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I have this new coworker and whenever I come in I say hi to everyone including the new girl. I'm pretty much friends with everyone at work but I can't rly talk with the new girl but that might be because we haven't rly gotten a chance to work more than an hour together. But I still try to talk to her when I can. Like I say hi or ask if it was busy earlier but whenever I try talking to her she doesn't rly seem like she wants to talk. Am I overthinking things or am I doing something weird? It's not like I'm hitting on her. Most of what I say to her is a hi. In case ur curious. Yes I do think she is cute but I like someone else atm so I'm not interested in dating her or anything. I just wanna be friends cuz I'm friends with everyone else at work and it makes working more fun. Plus apparently we go to the same school o.o so ya know..better the stranger u know a little than the stranger u don't know at all filling up a seat in a class ur in

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Picture this scenario.

You're graduating college. You're moving away. You like this dude you've been good friends with for three years. Your friends know. His friends know. You're pretty sure he's dense, and he doesn't know. You've been spending a lot of time together in the recent year. Sometimes alone, but strictly platonic so far.

Do you confess to him? Why, or why not?
What compels/prevents you from taking action?

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@MrPower

I have never liked any of my guy friends for that long. It's usually a short crush then I get bored and move onto someone else. However, I will say that I would rather not jeopardize my friendship with him. I am not the type to confess to anybody. I did it once abruptly and was quickly rejected.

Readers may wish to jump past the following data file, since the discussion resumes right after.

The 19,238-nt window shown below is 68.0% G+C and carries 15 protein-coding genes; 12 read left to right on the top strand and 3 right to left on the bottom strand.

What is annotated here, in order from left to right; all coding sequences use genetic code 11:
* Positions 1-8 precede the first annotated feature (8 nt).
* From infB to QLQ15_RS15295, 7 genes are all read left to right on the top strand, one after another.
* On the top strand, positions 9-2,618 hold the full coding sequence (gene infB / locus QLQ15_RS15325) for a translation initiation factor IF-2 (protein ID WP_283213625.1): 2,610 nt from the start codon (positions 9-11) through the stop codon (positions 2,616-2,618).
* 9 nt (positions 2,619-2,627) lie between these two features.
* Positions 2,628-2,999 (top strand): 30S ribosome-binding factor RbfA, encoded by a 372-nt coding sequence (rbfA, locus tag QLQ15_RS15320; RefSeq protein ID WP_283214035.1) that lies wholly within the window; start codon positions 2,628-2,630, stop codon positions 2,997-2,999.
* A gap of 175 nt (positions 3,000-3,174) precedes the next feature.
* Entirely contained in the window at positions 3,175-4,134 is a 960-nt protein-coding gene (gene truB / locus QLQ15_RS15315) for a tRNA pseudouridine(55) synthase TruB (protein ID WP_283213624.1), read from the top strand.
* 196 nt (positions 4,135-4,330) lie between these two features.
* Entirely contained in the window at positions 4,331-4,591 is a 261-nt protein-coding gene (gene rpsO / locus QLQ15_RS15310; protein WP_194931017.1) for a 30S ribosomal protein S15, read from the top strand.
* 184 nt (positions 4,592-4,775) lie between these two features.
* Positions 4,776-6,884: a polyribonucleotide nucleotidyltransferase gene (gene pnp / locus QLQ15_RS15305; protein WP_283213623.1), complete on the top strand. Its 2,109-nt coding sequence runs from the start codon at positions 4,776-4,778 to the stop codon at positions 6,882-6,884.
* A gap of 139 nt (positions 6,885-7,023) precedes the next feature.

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MrPower said: Picture this scenario.

You're graduating college. You're moving away. You like this dude you've been good friends with for three years. Your friends know. His friends know. You're pretty sure he's dense, and he doesn't know. You've been spending a lot of time together in the recent year. Sometimes alone, but strictly platonic so far.

Do you confess to him? Why, or why not?
What compels/prevents you from taking action?

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QUOTE(Inevitable @ Jun 26 2007, 02:41 PM) »
I was JUST about to ask if there was a girl version in the guy thread. I'll ask a really vague question that really depends on the person, Ladies, what personality traits do you look for in a guy?

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Got a question for the ladies.